Her desire to become a Nun
During this time, Luisa expressed to her parents her desire to become a cloistered nun. Her parents were absolutely opposed to the idea. Luisa kept insisting, so one day her mother took her for a visit to the cloistered nuns at Trani, where they met with the Mother Superior. But her mother, not wanting her little Luisa to cloister herself in a monastery, revealed to the Mother Superior in detail all the defects and the strange phenomena surrounding her daughter, adding that she was a sickly girl of weak constitution. Obviously, these details provoked a definitive refusal on the part of the Superior, who immediately dismissed her, saying that life in the monastery was very hard, and that her frail health would not allow her to enter the religious life.
Luisa returned to Corato with her heart full of sadness and she immediately poured out her sorrow to Jesus:
"Had You not promised me that I would become a nun?"
And the Lord answered:
"You will be a nun, but the true little nun of my Heart. You will remain cloistered in a room, without ever moving, in which you will pray, suffer, and be always with Me."
And so it happened as Jesus promised. Luisa remained in her room nailed to her bed of suffering for almost seventy years.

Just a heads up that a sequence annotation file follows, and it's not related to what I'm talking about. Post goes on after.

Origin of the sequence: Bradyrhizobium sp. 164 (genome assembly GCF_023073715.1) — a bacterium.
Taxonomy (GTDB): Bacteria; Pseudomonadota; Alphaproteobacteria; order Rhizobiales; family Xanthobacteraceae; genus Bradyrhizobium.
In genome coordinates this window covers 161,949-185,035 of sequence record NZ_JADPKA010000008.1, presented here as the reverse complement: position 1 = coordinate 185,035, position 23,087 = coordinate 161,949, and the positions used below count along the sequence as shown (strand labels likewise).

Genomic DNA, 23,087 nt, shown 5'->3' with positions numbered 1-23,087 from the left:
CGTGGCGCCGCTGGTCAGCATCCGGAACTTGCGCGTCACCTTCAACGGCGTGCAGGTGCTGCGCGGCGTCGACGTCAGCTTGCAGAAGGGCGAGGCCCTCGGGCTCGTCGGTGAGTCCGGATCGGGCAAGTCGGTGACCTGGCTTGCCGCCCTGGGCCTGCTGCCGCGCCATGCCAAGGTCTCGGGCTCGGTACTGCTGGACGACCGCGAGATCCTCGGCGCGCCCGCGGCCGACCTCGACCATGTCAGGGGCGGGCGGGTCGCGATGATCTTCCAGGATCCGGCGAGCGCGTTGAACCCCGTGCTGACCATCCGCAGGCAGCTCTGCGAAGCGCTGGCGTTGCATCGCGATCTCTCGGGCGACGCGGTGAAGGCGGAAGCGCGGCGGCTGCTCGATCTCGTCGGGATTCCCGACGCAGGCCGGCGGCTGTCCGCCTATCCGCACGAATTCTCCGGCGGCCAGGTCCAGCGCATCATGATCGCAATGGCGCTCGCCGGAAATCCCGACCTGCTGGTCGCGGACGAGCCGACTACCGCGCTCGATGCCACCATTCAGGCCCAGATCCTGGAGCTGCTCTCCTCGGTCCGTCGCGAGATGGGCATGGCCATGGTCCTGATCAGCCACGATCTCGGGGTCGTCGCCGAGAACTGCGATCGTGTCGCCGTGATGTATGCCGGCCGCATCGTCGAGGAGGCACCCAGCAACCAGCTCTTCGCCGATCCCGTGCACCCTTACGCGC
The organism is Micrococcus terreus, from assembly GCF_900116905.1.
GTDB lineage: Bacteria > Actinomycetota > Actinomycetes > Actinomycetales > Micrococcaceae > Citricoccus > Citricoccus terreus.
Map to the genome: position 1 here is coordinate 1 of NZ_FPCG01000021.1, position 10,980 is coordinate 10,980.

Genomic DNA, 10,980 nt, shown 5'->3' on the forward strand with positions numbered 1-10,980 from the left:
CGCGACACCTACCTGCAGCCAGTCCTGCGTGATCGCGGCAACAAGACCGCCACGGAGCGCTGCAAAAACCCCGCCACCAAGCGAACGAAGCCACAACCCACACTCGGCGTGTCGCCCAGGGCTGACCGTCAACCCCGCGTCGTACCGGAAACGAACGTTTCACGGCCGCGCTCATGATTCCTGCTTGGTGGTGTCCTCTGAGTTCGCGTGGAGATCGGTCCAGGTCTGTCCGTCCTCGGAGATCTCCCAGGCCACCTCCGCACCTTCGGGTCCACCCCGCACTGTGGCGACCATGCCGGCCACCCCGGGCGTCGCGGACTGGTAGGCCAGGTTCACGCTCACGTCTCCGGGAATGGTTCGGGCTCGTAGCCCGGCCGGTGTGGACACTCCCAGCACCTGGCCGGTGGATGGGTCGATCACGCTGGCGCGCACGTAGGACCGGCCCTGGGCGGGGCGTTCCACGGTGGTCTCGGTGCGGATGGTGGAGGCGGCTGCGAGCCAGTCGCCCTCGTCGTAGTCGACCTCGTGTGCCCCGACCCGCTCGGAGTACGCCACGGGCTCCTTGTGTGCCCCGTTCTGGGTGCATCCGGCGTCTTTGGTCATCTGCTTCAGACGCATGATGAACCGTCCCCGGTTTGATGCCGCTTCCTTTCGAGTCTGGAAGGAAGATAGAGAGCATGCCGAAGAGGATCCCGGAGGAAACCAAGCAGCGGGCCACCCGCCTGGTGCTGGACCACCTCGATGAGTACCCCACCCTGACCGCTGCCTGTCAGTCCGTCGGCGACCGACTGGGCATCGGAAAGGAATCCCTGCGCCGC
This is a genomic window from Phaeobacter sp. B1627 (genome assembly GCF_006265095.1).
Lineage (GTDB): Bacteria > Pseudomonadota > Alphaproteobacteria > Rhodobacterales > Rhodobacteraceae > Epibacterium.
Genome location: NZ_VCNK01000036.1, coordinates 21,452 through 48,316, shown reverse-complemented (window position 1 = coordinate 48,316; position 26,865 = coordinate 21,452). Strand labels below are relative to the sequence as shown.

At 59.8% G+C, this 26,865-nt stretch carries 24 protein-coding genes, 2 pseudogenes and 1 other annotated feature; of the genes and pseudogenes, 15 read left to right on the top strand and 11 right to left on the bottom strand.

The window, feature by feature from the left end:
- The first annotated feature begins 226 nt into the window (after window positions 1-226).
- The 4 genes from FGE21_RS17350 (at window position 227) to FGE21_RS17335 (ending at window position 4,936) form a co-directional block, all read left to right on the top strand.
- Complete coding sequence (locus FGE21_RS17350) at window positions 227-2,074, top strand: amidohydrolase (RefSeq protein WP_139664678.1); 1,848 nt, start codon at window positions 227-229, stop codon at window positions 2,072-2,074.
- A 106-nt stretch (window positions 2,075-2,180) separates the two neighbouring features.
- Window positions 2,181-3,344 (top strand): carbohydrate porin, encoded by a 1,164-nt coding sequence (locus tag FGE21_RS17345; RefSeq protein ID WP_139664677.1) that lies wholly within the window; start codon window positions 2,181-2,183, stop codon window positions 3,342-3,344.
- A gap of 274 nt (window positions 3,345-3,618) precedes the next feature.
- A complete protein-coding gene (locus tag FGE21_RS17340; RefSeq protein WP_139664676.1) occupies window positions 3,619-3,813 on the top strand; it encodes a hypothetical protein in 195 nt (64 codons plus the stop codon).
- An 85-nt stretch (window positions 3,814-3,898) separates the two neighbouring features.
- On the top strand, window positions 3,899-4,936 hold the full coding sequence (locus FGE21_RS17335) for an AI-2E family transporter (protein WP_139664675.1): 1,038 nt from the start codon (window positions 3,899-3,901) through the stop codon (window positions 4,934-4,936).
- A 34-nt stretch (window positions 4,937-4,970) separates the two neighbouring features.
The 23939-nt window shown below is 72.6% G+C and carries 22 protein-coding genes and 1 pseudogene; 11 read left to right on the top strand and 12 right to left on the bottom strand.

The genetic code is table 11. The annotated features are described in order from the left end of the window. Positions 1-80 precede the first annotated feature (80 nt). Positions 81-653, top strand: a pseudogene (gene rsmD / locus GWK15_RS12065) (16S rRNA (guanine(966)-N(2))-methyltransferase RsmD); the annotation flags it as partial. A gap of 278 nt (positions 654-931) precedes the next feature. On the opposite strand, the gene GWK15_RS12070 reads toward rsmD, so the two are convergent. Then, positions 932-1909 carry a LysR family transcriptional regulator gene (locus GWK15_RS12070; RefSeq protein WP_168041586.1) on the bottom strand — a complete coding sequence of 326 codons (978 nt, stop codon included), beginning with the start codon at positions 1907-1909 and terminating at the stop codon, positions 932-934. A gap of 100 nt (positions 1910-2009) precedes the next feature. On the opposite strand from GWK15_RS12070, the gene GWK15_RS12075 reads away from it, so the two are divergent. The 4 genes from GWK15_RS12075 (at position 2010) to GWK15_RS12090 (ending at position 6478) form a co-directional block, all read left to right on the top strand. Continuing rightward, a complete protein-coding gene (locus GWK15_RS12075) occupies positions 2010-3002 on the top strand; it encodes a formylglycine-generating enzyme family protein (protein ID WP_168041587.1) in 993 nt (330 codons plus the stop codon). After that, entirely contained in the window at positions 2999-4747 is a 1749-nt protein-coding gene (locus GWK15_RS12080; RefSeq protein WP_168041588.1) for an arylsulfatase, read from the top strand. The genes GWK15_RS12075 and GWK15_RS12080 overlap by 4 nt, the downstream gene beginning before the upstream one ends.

She no longer desires to eat
Beginning at age sixteen she one day awoke from an ecstasy and felt a great repugnance for any food; so she began to refuse to eat. She was soon forced to eat by her parents, and she did so out of obedience, but as soon as she ate she would bring it up immediately. Her family attributed this to a new act of capriciousness or desire for attention on her part, and therefore she had to suffer new and bitter reproaches. However, this was the Will of God, Who was preparing Luisa to live only from the Eucharist and His Divine Will. In fact, this extraordinary phenomenon lasted until her death.
Luisa ate only once a day and then very little, out obedience to her confessor; but immediately after eating she would bring up the food, whole, fresh and to the surprise of all--sweetly fragrant. In his prudence, her confessor was opposed to this new prodigy, and ordered her to eat, even if she brought up everything after a little while. Her Confessor is reported to have said that “ . . . she must eat every day and every one must know that she eats, or they will set the police at her door as they did with Teresa Newman, and with all the publicity of the newspapers."